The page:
Working out how much you should charge is one of the questions most frequently asked when setting up as a professional photographer.
I’ll endeavour to answer the question but it may not be the answer you expect. I have a view that breaks with industry tradition.
Traditionally photographers charge for a shoot by applying half day or full day rates. The rate is the same, no matter how their images are being used or what value their images add to the client’s business. I think this is wrong.
We are expected to charge by a fairly arbitrary system based loosely on the time we spend at a photo-shoot. It’s a pretty archaic way of working things out which originates from a mass production factory mentality. As photographers we’re not cogs in a machine. Our uniqueness, our approach and the value we can add through our creativity and ability to solve problems should be reflected in the amount we charge.
I live and breathe to deliver the best possible work. I use my insight, creativity, unique vision and technical ability to solve a problem for my client; how to create images that communicate exactly what he/she needs for a campaign, a website, a brochure, a report, a magazine etc... I work with heart and soul for every client, large and small because I cannot bare to deliver work that is not my best.
Using time as a measure of value is ridiculous. I could take a great shot within three minutes of arriving on location or it could take three days to produce an equally good image. It takes as long as it takes. I bet a lot of photographers get the images they need quickly and then spend the rest of the day just filling the time because they know the client would think that somehow they had not got value if the photographer left after an hour on a shoot booked for a day.
To be able to work out what to charge you will need to know a lot about your clients, their business and the benefits your photography can deliver directly to them. Calculating how much to charge can only be done on a project by project basis. You will need to educate your clients about the value your photography brings to them.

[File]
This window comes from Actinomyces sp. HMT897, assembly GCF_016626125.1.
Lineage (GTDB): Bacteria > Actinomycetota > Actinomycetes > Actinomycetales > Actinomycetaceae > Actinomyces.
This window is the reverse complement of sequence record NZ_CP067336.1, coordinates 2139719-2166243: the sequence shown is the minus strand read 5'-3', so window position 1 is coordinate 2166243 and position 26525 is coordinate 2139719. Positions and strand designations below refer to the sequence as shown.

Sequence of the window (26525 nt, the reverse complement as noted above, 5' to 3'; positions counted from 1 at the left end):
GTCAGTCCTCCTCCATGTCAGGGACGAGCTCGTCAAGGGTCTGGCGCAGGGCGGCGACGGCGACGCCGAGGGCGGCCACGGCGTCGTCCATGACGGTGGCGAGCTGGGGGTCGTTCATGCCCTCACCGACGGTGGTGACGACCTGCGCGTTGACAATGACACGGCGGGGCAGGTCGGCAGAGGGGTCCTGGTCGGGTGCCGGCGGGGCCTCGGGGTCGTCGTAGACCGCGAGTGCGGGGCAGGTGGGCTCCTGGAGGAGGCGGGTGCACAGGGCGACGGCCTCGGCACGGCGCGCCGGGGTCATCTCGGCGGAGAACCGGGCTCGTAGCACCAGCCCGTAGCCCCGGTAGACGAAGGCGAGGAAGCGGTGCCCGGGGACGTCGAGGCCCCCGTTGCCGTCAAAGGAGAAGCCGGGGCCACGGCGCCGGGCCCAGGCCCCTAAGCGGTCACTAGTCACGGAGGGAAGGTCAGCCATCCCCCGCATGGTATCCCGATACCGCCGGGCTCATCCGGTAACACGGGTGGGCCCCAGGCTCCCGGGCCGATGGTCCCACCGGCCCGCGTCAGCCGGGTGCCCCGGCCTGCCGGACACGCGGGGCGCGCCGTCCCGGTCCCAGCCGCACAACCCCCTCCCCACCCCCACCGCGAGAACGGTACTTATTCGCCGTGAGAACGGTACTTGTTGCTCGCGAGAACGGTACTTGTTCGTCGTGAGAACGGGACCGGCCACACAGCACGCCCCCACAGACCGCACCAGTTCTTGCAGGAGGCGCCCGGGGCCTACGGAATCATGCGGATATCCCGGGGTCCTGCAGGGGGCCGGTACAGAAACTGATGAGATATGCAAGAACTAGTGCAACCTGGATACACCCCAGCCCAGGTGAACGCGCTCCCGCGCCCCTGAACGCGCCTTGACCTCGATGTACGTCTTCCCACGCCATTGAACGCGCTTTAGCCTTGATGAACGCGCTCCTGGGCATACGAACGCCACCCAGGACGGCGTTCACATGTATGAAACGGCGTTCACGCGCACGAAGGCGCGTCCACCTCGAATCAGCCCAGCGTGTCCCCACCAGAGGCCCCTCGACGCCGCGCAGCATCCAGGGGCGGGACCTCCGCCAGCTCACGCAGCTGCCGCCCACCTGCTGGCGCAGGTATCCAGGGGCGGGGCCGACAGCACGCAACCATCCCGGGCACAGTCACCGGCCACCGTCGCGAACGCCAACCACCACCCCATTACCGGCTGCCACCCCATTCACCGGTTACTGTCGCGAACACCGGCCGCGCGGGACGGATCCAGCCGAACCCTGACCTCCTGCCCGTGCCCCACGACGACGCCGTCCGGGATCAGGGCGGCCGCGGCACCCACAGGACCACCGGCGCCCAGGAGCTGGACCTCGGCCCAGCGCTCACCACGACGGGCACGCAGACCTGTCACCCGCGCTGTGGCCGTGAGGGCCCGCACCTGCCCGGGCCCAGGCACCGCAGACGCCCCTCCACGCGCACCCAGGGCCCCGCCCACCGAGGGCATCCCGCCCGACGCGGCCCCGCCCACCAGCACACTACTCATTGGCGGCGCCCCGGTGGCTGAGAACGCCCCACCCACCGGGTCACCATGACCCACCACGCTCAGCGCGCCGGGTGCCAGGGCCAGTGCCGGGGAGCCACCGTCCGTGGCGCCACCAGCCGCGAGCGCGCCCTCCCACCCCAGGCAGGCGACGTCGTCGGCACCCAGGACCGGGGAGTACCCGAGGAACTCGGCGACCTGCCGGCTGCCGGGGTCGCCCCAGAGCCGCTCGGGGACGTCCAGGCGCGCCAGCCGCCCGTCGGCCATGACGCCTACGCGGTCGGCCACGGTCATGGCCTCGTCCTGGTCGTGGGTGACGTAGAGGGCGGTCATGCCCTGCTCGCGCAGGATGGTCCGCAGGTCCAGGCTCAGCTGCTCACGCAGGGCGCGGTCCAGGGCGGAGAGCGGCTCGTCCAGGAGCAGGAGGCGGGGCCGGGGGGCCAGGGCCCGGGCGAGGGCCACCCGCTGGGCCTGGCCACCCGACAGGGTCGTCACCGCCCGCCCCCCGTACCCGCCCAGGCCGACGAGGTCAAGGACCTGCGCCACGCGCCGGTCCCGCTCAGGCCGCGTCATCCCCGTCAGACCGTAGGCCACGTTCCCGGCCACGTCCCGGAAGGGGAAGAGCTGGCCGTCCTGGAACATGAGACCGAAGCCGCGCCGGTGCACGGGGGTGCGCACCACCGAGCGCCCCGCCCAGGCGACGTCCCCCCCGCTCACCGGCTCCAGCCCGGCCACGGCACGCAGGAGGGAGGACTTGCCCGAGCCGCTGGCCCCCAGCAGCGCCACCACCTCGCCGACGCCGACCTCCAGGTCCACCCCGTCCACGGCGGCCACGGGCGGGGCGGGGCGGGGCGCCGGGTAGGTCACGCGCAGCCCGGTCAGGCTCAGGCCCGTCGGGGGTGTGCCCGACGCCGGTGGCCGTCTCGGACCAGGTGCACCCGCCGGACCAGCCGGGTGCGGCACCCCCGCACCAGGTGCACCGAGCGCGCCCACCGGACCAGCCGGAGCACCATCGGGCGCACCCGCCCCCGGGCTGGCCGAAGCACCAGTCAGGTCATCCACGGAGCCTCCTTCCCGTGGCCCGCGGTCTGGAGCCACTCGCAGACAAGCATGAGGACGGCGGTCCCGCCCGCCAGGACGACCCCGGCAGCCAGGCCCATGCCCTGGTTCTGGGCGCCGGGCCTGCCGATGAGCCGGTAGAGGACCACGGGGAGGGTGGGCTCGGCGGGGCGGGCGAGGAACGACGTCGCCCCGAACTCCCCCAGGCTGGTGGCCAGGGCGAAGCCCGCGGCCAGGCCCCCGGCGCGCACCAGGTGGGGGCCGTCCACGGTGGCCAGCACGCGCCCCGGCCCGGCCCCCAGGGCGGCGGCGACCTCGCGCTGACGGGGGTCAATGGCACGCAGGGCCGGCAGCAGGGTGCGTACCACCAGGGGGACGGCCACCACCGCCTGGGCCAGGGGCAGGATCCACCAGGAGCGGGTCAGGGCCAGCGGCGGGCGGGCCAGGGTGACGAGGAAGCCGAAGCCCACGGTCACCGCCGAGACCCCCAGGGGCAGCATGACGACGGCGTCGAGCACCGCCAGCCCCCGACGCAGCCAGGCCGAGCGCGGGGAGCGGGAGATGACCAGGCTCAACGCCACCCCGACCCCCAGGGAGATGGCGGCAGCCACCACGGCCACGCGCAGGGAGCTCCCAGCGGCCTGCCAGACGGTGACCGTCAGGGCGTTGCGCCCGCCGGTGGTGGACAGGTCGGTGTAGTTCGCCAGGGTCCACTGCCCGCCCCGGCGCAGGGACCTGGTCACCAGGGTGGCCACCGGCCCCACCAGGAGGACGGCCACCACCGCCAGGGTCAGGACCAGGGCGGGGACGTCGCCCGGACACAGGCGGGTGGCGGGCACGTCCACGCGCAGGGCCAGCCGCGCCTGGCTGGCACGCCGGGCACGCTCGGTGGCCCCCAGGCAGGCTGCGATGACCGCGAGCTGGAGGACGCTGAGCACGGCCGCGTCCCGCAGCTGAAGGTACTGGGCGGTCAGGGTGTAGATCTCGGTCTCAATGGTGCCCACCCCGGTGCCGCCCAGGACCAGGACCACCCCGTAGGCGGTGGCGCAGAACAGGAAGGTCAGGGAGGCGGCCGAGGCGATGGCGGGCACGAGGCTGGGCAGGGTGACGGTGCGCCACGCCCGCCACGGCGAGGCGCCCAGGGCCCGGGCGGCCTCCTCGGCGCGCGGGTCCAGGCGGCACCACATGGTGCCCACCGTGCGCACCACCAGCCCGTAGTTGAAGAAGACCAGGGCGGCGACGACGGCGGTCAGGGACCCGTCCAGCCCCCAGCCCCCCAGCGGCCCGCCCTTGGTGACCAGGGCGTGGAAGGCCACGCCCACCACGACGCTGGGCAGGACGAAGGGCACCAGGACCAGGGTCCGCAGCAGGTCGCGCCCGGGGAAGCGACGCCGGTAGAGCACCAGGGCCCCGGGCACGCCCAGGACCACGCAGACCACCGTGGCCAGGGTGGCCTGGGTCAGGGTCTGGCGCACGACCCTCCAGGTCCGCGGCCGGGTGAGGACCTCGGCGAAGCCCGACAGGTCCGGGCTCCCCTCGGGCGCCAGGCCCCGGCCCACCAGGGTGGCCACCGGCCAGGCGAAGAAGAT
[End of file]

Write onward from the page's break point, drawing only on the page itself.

Many photographers will not find this a comfortable way of working. But imagine the benefits if you can persuade your client to share both the risk and reward. Hypothetically, if the advert to which your image is integral results in 10,000 sales you will earn X and if it achieves 20,000 sales you will earn Y etc.
It’s not an alien concept to the creative industries. Musicians and writers get paid in-line with how many albums or books they sell. Why shouldn’t photographers get paid according to the results they help achieve?
Yes it is difficult to measure and it is difficult to implement. You have to listen to your client and understand them and they have to understand you. But all of this creates a fertile ground for better photography. I want to work with clients willing to recognise my contribution and reward it. They appreciate good photography and don’t see me as a cog in the machine being paid an hourly wage.
I don’t charge according to how much time I spend, or how big my client is; I charge according to what I think I can contribute toward the success of my client’s project. How important are my images to what they want to achieve?
Reward in relation to results. What could be more natural? Yes I am aware all of this sounds idealistic and impractical. For one, pricing by project is more time consuming and it makes it difficult for potential clients to compare prices at a glance. A client ends up buying a photographers services, not because their daily rate is cheaper but because that particular photographer shows they understand the client’s requirement and can deliver the images they need. The circle is complete. Isn’t that how it should?
Clients and photographers need to understand and trust each other, to communicate and to challenge the status quo; working together to create images and campaigns that sweep the mediocre aside. There will be circumstances where a traditional method of charging works out best for everyone but a new way of working out what to charge seems to me a worthwhile challenge.
Your comments are welcome.